It's not the people - it's the system
Of course, coming from Oklahoma gives me a different perspective from the Beltway insiders too.
For example, read any of the stuff about demoralized Republicans by almost anyone at Townhall.com. What emerges was succinctly summed up a long time ago by someone who complained, "There are no conservatives in Washington anymore, just Big Government Republicans" now known by the acronym RINO, Republicans In Name Only.
The fear is that the Republican base, having grown disgusted with the Republicans who once in office cannot keep their snouts out of the trough, will simply stay home on election day.
Of course, it's more complicated than that. The Right side of the electorate is perfectly willing to get their own snouts into it, even as they recognize on an individual level that government is too big, too intrusive and absorbs too much of the wealth produced by the people who actually make stuff, grow stuff, fix stuff and move stuff around.
Gerald Ford described it brilliantly in his inaugural address. Standing next to Carl Albert of Oklahoma (then Speaker of the House) he joked (paraphrased from memory), I freely admit that I have supported many worthy projects for the public good in the district of Grand Rapids, Michigan, and have opposed much unworthy waste of the taxpayers money in the state of Oklahoma.
You can still laugh at that, but these days you do it with a sick feeling in the pit of your stomach.
Congress simply will not control its apetite for pork, and the president will not use his veto. These days the way it seems to work is, when anyone objects to a spending bill the other side simply offers to cut them in on it with some spending in their district.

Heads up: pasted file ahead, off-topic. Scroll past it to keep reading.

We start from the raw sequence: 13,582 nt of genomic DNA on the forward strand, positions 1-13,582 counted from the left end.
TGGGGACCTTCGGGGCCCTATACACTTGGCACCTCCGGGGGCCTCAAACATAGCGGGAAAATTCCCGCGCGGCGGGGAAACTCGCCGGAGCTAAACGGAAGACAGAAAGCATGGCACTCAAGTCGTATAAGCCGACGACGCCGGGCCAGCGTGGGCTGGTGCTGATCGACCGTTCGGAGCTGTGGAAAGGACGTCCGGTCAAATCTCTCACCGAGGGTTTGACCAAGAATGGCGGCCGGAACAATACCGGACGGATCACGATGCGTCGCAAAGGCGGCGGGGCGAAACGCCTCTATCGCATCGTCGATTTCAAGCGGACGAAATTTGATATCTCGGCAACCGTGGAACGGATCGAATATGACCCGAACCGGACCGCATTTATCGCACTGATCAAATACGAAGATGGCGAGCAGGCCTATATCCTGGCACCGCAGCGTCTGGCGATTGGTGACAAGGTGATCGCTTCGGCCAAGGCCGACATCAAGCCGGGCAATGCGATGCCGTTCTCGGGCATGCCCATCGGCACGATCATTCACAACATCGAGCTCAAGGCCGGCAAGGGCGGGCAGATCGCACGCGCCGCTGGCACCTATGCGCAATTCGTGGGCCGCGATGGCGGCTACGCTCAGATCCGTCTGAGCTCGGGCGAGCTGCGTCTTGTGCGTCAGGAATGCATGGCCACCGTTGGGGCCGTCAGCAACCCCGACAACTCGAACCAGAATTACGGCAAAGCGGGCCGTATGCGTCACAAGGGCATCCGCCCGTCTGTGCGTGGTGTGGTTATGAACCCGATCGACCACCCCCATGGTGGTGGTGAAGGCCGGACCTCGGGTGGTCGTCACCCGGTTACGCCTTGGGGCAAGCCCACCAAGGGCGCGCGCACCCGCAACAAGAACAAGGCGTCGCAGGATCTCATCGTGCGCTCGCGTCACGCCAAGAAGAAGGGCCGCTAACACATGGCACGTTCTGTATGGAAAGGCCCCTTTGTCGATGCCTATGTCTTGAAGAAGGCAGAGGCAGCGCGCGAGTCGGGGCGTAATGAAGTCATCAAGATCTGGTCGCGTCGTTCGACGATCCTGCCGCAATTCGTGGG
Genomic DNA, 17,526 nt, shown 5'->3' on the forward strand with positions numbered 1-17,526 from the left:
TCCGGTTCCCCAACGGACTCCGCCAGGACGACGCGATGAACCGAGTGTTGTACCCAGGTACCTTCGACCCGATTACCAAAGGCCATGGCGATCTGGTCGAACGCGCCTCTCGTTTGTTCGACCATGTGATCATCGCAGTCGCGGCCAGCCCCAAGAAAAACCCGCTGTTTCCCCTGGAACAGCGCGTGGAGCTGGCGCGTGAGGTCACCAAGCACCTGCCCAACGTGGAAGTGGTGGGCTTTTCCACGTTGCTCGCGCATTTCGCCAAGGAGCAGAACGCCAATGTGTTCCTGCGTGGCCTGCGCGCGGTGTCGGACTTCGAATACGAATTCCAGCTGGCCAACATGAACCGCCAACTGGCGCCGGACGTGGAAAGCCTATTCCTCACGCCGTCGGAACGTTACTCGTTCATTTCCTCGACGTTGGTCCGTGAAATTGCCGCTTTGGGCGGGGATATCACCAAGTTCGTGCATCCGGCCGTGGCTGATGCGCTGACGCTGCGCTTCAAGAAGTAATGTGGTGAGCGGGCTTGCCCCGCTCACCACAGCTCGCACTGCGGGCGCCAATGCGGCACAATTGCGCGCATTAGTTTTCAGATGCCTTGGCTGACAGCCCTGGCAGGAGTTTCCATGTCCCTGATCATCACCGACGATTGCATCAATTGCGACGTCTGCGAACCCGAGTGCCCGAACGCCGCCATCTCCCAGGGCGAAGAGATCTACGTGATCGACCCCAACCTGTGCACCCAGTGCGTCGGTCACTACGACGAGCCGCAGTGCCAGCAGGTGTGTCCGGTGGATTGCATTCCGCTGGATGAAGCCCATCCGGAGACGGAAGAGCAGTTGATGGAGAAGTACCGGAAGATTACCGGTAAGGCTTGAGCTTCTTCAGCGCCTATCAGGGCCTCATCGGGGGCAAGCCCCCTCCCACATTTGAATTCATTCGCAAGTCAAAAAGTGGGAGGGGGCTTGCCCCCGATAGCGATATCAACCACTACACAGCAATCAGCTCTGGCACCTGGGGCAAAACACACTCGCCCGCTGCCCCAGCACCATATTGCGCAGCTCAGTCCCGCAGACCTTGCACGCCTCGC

There are a handful of (mostly) Republican legislators who at least sometimes vote against porkbarrel spending - but how long can they continue when their own constituents are on the receiving end of federal largesse?
It reminds me of the time I absent-mindedly left a dog in my house with a frozen steak thawing on the kitchen counter. When I came back and found the inevitable had happened, I couldn't punish the dog for acting according to his nature.
The genius of the Founding Fathers was in realizing that to keep government in check, you have to work with human nature not against it. You work with it by organizing the incentives, balancing the greed, jealousy and power-lust of the people with the power against each other. That's the not-pretty reality behind the noble phrases "seperation of powers" and "checks and balances".
Well, it's obviously out of balance and I seriously doubt it's going to be fixed by voting out the "bad guys" and voting in the "good guys". (Which is not to say that I don't think some politicos would be much more of a disaster than others.)
What I mean is, the problem is not the people, it's structural.
There has been a lot of thought and some good suggestions about how to tweak the structure: term limits, a line-item veto, sunset laws, ending exemptions from certain laws enjoyed by congresscritturs* - but the constant problem is how to get congress to enact them when they are so clearly opposed to their own self-interest.
* For example, congresscritturs do not have to pay social secutiry taxes, they have their very own pension system.